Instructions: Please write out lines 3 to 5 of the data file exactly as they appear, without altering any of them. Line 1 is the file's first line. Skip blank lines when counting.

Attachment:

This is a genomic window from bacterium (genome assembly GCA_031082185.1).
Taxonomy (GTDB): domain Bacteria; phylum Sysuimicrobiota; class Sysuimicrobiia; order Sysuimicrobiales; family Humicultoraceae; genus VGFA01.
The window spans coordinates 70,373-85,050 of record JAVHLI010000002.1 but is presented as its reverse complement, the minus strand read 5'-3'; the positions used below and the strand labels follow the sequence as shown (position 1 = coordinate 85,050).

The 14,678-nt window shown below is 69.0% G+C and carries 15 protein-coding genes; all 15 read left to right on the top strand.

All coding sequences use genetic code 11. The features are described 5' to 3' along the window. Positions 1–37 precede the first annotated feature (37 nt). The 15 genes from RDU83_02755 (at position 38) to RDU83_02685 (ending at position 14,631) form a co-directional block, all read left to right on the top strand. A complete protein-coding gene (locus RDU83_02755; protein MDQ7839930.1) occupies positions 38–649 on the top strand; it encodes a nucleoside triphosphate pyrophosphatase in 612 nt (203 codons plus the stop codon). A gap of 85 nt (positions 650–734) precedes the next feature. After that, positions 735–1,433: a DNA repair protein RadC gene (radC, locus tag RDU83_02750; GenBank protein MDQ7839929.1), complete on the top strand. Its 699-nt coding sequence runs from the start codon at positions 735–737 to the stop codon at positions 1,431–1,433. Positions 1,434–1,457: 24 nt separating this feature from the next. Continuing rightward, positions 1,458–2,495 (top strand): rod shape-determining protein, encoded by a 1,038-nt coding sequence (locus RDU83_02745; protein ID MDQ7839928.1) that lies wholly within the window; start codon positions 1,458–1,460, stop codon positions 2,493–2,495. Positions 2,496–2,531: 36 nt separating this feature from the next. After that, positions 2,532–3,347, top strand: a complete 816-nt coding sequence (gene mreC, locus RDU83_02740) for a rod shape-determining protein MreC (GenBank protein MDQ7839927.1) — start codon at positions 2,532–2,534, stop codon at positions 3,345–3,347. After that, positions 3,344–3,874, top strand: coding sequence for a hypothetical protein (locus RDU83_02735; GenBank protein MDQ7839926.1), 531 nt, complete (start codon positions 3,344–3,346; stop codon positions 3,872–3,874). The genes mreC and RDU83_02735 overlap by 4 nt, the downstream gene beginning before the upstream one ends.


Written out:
The window spans coordinates 70,373-85,050 of record JAVHLI010000002.1 but is presented as its reverse complement, the minus strand read 5'-3'; the positions used below and the strand labels follow the sequence as shown (position 1 = coordinate 85,050).

The 14,678-nt window shown below is 69.0% G+C and carries 15 protein-coding genes; all 15 read left to right on the top strand.

All coding sequences use genetic code 11. The features are described 5' to 3' along the window. Positions 1–37 precede the first annotated feature (37 nt). The 15 genes from RDU83_02755 (at position 38) to RDU83_02685 (ending at position 14,631) form a co-directional block, all read left to right on the top strand. A complete protein-coding gene (locus RDU83_02755; protein MDQ7839930.1) occupies positions 38–649 on the top strand; it encodes a nucleoside triphosphate pyrophosphatase in 612 nt (203 codons plus the stop codon). A gap of 85 nt (positions 650–734) precedes the next feature. After that, positions 735–1,433: a DNA repair protein RadC gene (radC, locus tag RDU83_02750; GenBank protein MDQ7839929.1), complete on the top strand. Its 699-nt coding sequence runs from the start codon at positions 735–737 to the stop codon at positions 1,431–1,433. Positions 1,434–1,457: 24 nt separating this feature from the next. Continuing rightward, positions 1,458–2,495 (top strand): rod shape-determining protein, encoded by a 1,038-nt coding sequence (locus RDU83_02745; protein ID MDQ7839928.1) that lies wholly within the window; start codon positions 1,458–1,460, stop codon positions 2,493–2,495. Positions 2,496–2,531: 36 nt separating this feature from the next. After that, positions 2,532–3,347, top strand: a complete 816-nt coding sequence (gene mreC, locus RDU83_02740) for a rod shape-determining protein MreC (GenBank protein MDQ7839927.1) — start codon at positions 2,532–2,534, stop codon at positions 3,345–3,347. After that, positions 3,344–3,874, top strand: coding sequence for a hypothetical protein (locus RDU83_02735; GenBank protein MDQ7839926.1), 531 nt, complete (start codon positions 3,344–3,346; stop codon positions 3,872–3,874). The genes mreC and RDU83_02735 overlap by 4 nt, the downstream gene beginning before the upstream one ends.